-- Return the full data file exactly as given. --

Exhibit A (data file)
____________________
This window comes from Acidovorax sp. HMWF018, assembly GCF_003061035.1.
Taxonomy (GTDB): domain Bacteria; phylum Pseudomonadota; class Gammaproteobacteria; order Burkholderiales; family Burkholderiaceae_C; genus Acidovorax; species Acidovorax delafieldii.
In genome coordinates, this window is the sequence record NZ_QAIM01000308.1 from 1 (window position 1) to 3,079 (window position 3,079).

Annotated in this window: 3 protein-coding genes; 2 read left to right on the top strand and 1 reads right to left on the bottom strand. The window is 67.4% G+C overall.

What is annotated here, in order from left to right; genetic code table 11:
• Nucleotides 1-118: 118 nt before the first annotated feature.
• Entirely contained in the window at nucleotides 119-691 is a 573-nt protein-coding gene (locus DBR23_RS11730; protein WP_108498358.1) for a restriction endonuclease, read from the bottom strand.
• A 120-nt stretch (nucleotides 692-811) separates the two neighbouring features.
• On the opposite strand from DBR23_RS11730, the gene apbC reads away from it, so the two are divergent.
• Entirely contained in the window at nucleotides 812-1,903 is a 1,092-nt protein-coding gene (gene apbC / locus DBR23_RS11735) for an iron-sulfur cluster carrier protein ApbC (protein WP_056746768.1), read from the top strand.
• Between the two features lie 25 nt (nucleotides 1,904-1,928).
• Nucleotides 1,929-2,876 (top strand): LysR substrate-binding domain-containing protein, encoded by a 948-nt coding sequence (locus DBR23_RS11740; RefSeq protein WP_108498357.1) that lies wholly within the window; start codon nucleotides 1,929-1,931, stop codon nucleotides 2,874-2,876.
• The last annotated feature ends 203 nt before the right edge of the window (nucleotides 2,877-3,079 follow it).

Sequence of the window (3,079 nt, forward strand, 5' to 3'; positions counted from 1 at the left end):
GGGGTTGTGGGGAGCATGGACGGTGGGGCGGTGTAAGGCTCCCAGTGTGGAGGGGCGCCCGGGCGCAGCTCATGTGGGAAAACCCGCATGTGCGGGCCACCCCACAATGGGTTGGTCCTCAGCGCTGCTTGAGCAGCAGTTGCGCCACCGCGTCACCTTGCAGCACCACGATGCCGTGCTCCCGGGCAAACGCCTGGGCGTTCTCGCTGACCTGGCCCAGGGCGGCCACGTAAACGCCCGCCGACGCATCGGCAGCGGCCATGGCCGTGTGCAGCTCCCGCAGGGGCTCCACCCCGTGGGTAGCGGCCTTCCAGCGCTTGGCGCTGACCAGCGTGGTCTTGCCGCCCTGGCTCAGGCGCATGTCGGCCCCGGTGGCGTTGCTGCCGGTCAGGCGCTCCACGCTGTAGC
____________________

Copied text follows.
This window comes from Acidovorax sp. HMWF018, assembly GCF_003061035.1.
Taxonomy (GTDB): domain Bacteria; phylum Pseudomonadota; class Gammaproteobacteria; order Burkholderiales; family Burkholderiaceae_C; genus Acidovorax; species Acidovorax delafieldii.
In genome coordinates, this window is the sequence record NZ_QAIM01000308.1 from 1 (window position 1) to 3,079 (window position 3,079).

Annotated in this window: 3 protein-coding genes; 2 read left to right on the top strand and 1 reads right to left on the bottom strand. The window is 67.4% G+C overall.

What is annotated here, in order from left to right; genetic code table 11:
• Nucleotides 1-118: 118 nt before the first annotated feature.
• Entirely contained in the window at nucleotides 119-691 is a 573-nt protein-coding gene (locus DBR23_RS11730; protein WP_108498358.1) for a restriction endonuclease, read from the bottom strand.
• A 120-nt stretch (nucleotides 692-811) separates the two neighbouring features.
• On the opposite strand from DBR23_RS11730, the gene apbC reads away from it, so the two are divergent.
• Entirely contained in the window at nucleotides 812-1,903 is a 1,092-nt protein-coding gene (gene apbC / locus DBR23_RS11735) for an iron-sulfur cluster carrier protein ApbC (protein WP_056746768.1), read from the top strand.
• Between the two features lie 25 nt (nucleotides 1,904-1,928).
• Nucleotides 1,929-2,876 (top strand): LysR substrate-binding domain-containing protein, encoded by a 948-nt coding sequence (locus DBR23_RS11740; RefSeq protein WP_108498357.1) that lies wholly within the window; start codon nucleotides 1,929-1,931, stop codon nucleotides 2,874-2,876.
• The last annotated feature ends 203 nt before the right edge of the window (nucleotides 2,877-3,079 follow it).

Sequence of the window (3,079 nt, forward strand, 5' to 3'; positions counted from 1 at the left end):
GGGGTTGTGGGGAGCATGGACGGTGGGGCGGTGTAAGGCTCCCAGTGTGGAGGGGCGCCCGGGCGCAGCTCATGTGGGAAAACCCGCATGTGCGGGCCACCCCACAATGGGTTGGTCCTCAGCGCTGCTTGAGCAGCAGTTGCGCCACCGCGTCACCTTGCAGCACCACGATGCCGTGCTCCCGGGCAAACGCCTGGGCGTTCTCGCTGACCTGGCCCAGGGCGGCCACGTAAACGCCCGCCGACGCATCGGCAGCGGCCATGGCCGTGTGCAGCTCCCGCAGGGGCTCCACCCCGTGGGTAGCGGCCTTCCAGCGCTTGGCGCTGACCAGCGTGGTCTTGCCGCCCTGGCTCAGGCGCATGTCGGCCCCGGTGGCGTTGCTGCCGGTCAGGCGCTCCACGCTGTAGC